When you think of whether or not a game is good or not, usually this entails analyzing the details of what’s actually in the game. Strangely enough for Pocket Mortys I found myself more consumed with what isn’t part of the game but I’m getting ahead of myself. Pocket Mortys is an adventure game starring the characters from the show Rick and Morty. The game lovingly rips off the tried and true Pokemon formula where you play as Rick, a maverick mad scientist who drags his hapless grandson Morty across different dimensions. Along the way, you encounter different versions of each character: “wild” Morty variants who’ve lost their Rick who you can capture, evolve and train as well as a variety of alien trainers eager to battle their squad of Mortys against yours.
Pocket Mortys is a game of paradoxes. On a symbolic level it’s quite well done: it does a good job poking fun at the absurd tenets of the Pokemon world. The whole idea of wounding and enslaving creatures then having them fight each other like gladiators is gleefully subverted into a Grand Theft Auto-level of satire which permeates the experience. Mortys are constantly in pain and nearly all visibly unhappy, Rick’s motivational abuse during battle, rampant references and callbacks all pepper the world with a zany richness. Despite this, the writing which is so on point for the show declined to make an appearance. The plot is wafer-thin, the characters are varied visually but painfully generic in dialogue and everything short of the buried flavor text is cut and dried. It’s disappointing to have these characters who are so developed and interesting in the show become nothing more than veneer to attract a fanbase in this game.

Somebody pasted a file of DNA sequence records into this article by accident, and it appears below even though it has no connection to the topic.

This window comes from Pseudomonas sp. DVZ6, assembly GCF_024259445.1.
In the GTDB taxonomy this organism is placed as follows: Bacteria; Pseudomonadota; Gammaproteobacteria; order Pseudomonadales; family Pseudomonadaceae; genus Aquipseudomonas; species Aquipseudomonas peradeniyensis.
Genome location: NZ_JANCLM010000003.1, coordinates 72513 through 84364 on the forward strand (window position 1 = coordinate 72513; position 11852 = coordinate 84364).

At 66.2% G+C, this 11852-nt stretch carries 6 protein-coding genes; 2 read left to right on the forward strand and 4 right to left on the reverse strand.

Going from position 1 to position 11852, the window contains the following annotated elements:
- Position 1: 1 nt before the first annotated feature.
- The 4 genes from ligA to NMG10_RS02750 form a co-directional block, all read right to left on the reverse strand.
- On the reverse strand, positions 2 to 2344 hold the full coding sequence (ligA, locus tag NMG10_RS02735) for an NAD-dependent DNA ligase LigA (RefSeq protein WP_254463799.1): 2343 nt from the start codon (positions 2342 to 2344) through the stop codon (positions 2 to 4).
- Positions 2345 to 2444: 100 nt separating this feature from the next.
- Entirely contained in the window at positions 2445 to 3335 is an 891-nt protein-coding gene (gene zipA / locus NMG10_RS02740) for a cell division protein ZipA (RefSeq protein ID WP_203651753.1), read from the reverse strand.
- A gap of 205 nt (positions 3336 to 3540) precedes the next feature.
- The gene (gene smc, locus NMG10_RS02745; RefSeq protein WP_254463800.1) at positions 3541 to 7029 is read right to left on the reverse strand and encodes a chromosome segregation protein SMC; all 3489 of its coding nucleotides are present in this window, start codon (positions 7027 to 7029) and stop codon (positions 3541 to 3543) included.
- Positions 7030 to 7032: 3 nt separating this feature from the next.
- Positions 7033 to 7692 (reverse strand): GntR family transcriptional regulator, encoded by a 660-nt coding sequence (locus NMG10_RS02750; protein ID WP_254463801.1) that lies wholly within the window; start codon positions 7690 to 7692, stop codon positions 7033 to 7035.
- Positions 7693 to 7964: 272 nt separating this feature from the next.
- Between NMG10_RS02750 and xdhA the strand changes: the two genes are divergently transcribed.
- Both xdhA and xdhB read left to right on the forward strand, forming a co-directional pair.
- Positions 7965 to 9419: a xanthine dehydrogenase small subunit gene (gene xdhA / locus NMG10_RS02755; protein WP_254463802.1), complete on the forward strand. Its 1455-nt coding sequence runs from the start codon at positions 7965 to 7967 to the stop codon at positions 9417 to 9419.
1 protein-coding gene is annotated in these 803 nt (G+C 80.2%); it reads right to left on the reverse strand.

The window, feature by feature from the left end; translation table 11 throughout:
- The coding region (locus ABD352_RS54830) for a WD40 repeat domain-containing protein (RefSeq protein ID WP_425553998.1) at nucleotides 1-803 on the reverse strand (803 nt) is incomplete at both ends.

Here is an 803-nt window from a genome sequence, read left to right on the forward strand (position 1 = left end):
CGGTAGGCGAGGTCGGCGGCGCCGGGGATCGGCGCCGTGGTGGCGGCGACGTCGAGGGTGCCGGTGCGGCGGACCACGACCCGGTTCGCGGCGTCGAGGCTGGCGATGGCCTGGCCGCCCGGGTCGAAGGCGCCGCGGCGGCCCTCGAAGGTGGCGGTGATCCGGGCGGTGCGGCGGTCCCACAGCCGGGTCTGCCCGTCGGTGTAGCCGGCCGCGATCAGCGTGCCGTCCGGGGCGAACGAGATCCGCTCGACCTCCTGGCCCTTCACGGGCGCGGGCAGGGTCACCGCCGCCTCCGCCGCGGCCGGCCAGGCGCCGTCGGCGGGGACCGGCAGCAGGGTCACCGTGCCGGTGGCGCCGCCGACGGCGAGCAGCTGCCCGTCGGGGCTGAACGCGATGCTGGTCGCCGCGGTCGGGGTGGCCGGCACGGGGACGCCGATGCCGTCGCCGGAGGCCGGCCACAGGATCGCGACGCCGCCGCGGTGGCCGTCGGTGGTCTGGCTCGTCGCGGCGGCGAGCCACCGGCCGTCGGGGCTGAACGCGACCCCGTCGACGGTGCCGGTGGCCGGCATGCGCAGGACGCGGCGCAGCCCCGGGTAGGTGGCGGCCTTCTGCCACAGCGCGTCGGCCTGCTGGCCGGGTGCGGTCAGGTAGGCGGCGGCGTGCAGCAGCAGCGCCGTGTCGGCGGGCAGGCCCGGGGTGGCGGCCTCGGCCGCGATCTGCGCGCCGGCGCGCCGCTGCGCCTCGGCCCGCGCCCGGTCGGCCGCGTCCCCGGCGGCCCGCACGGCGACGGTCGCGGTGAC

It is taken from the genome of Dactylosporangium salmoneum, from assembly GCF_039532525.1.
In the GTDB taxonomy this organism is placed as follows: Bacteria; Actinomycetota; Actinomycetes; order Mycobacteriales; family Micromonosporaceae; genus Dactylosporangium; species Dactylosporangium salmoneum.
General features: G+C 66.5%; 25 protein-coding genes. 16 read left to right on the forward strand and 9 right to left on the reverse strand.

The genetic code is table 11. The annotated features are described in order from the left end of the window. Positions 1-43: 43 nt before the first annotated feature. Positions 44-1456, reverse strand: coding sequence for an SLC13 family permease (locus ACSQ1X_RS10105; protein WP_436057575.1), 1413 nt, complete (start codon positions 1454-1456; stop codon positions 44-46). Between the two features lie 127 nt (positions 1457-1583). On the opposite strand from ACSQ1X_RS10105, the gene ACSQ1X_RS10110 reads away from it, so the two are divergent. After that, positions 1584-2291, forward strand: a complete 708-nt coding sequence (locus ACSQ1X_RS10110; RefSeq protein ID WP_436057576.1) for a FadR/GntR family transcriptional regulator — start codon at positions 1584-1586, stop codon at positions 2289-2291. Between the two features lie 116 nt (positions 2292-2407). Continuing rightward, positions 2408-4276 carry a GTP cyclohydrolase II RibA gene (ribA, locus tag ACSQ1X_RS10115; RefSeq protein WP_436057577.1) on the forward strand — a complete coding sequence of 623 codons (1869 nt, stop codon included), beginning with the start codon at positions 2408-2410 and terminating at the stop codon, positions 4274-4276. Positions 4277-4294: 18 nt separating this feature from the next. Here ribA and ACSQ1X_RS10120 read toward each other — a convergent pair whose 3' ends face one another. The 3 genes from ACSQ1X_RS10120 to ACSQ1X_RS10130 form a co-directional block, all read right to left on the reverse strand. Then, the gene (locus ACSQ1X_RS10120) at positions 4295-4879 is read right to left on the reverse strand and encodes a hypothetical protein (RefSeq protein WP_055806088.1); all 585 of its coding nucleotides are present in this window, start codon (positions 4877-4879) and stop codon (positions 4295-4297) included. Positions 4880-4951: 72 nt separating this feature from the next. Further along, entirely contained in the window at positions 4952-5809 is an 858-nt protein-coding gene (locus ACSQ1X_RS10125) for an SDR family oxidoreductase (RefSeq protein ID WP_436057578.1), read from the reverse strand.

Speaking of the immersion/visual elements, the creators should be credited with faithfully recreating the art style and feel of the show. The Morty and Rick variations are visually fun and it feels like it’s a part of that world. That being said, the developers really missed an opportunity when it comes to Morty evolutions. You do this by combining two of the same Morty but the possibilities would have been immense if you could put different ones together. Also, there are only a few simple animations for battle attacks. The game is a grind but nothing makes me feel the abrasion more than watching the same basic animation for moves ranging from “scratching post” to “mind meld”.